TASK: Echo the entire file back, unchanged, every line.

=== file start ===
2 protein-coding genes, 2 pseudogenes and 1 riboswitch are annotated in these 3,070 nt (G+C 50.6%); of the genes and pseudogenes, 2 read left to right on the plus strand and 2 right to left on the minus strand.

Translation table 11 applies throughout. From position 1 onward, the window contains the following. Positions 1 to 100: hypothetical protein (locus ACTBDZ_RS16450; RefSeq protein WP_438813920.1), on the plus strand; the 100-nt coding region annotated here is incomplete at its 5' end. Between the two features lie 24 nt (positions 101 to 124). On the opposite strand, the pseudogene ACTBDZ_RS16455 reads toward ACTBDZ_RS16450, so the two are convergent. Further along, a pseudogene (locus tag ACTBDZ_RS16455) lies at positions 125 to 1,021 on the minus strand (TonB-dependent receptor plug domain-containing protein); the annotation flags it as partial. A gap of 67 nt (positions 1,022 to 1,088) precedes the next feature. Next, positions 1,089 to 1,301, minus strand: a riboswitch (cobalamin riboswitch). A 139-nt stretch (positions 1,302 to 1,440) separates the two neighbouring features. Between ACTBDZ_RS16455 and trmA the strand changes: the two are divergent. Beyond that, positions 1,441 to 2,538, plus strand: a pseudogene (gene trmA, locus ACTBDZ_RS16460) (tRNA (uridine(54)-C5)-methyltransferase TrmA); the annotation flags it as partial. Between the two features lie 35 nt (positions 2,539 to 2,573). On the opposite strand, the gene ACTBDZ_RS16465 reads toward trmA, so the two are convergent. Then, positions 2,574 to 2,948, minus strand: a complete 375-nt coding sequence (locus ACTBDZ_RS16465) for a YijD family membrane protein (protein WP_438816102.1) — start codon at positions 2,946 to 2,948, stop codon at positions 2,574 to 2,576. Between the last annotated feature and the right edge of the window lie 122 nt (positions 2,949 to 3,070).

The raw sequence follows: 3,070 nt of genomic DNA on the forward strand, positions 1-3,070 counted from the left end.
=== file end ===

2 protein-coding genes, 2 pseudogenes and 1 riboswitch are annotated in these 3,070 nt (G+C 50.6%); of the genes and pseudogenes, 2 read left to right on the plus strand and 2 right to left on the minus strand.

Translation table 11 applies throughout. From position 1 onward, the window contains the following. Positions 1 to 100: hypothetical protein (locus ACTBDZ_RS16450; RefSeq protein WP_438813920.1), on the plus strand; the 100-nt coding region annotated here is incomplete at its 5' end. Between the two features lie 24 nt (positions 101 to 124). On the opposite strand, the pseudogene ACTBDZ_RS16455 reads toward ACTBDZ_RS16450, so the two are convergent. Further along, a pseudogene (locus tag ACTBDZ_RS16455) lies at positions 125 to 1,021 on the minus strand (TonB-dependent receptor plug domain-containing protein); the annotation flags it as partial. A gap of 67 nt (positions 1,022 to 1,088) precedes the next feature. Next, positions 1,089 to 1,301, minus strand: a riboswitch (cobalamin riboswitch). A 139-nt stretch (positions 1,302 to 1,440) separates the two neighbouring features. Between ACTBDZ_RS16455 and trmA the strand changes: the two are divergent. Beyond that, positions 1,441 to 2,538, plus strand: a pseudogene (gene trmA, locus ACTBDZ_RS16460) (tRNA (uridine(54)-C5)-methyltransferase TrmA); the annotation flags it as partial. Between the two features lie 35 nt (positions 2,539 to 2,573). On the opposite strand, the gene ACTBDZ_RS16465 reads toward trmA, so the two are convergent. Then, positions 2,574 to 2,948, minus strand: a complete 375-nt coding sequence (locus ACTBDZ_RS16465) for a YijD family membrane protein (protein WP_438816102.1) — start codon at positions 2,946 to 2,948, stop codon at positions 2,574 to 2,576. Between the last annotated feature and the right edge of the window lie 122 nt (positions 2,949 to 3,070).

The raw sequence follows: 3,070 nt of genomic DNA on the forward strand, positions 1-3,070 counted from the left end.